Lot’s of people look at me cross-eyed when I mention I ran a half marathon recently. Some smile nicely as if to keep the crazy girl calm and quietly slip away. But many slap me on the shoulder and say, “Great Job!”
Talking about sports, especially some of the things I do (long distance cycling, speed skating, etc), sometimes draws mixed reactions. Especially when I talk about my dad (climbed Kilimanjaro & Rainer, biked 3100 miles across the country, etc).
It’s genetic. And I’m okay with that.
Although this past weekend, I might have questioned it once or twice.
I ran the Sedona half marathon Saturday.
Any athlete knows that some races just aren’t as good as others. Stomach trouble, freak cramping, or some other random issue.
Well, lucky me, I got a few of them. I still managed to enjoy the day and take one minute off my time last year, but it was painful.
At the start, with my friend, Christina, excitement hummed in the air. It was COLD (29 degrees) but the bright sun bounced off the beautiful red rocks. *sigh* I’ll never tire of that view.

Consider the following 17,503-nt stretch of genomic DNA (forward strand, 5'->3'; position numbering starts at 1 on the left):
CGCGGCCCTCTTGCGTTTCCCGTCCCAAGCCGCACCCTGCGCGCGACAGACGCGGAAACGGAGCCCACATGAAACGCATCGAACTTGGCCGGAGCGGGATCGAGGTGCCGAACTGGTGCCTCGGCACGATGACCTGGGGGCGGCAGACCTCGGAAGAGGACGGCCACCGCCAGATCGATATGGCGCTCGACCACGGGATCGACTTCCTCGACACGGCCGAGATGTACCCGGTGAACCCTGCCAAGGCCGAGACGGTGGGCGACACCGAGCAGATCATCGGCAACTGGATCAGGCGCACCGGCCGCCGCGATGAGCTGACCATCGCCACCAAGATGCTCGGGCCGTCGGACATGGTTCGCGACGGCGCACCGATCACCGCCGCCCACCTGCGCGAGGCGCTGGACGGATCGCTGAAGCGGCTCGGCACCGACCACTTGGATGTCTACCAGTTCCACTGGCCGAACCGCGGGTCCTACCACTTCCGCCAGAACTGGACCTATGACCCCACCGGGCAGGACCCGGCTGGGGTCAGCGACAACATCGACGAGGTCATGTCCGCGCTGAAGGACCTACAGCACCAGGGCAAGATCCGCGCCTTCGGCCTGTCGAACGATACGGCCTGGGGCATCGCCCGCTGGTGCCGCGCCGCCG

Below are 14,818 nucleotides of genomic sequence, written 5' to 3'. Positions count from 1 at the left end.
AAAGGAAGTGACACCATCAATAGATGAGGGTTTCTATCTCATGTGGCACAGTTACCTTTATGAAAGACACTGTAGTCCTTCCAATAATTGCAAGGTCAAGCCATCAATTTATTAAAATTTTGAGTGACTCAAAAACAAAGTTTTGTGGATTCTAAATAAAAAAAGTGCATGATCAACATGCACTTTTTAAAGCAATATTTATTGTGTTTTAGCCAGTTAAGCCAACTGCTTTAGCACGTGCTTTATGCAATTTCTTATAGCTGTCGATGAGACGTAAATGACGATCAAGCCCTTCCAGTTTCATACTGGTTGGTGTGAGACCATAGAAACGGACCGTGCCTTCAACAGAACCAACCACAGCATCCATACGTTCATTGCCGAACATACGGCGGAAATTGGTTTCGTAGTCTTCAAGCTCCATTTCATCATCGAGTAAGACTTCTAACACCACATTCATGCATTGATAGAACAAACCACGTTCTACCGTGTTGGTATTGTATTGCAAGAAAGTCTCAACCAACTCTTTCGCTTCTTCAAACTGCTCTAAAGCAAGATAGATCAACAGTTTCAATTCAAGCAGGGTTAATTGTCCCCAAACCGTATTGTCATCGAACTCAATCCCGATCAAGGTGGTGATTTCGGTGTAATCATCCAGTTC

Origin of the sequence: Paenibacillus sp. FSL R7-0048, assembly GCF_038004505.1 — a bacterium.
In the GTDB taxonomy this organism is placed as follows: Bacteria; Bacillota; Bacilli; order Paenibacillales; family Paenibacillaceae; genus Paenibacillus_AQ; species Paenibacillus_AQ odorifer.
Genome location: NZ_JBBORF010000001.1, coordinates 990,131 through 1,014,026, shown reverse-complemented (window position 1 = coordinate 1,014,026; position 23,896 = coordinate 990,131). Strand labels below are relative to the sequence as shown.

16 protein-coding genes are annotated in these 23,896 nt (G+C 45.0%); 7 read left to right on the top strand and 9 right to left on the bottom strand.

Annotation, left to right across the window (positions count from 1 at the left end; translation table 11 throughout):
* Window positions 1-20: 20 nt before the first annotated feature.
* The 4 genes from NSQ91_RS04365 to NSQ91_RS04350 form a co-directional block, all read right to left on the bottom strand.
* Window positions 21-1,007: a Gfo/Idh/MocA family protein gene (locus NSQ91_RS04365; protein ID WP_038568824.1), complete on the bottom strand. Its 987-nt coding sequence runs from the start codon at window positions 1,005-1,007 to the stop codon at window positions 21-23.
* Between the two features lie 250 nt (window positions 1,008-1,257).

By mile five I had a stitch in my side that burned like fire from hades. Couldn’t get a good deep breath and that just snowballed into fatigue, cramping and whole nine yards.
But, my good friend Christina kept my spirits up and chugged along with me. It was her first half marathon ever, so it was fun to share that with her.
I’ll be honest, I thought a few times, “Why do I do this again?” But the answer presented itself shortly thereafter.
What is life without challenges? Some we choose, such as running, extreme sports, etc, and some we don’t. My mother-in-law, while I was running this 13.1 mile race, was sitting in a chair getting ready to receive her very first chemo treatment. She didn’t ask for that challenge, but she’s facing it head on.
Her finish line might not be lined with spectators cheering, tons of food, Sun Drop soda and a finisher’s medal, but she’s persevering, regardless.
The challenges we face, no matter what they are, we can grow from. Spiritually and mentally.
My race ended with me being a bit short of my goal time, and I was very sore, but I’m stronger because of it.
When I wanted to stop and walk, I thought of my mother-in-law.
When I wanted to stop and walk, I prayed to God for strength.
When I wanted to stop and walk, I thought of my sweet hubby cheering me along back in Phoenix.
When you want to stop and walk, what do you do to keep going?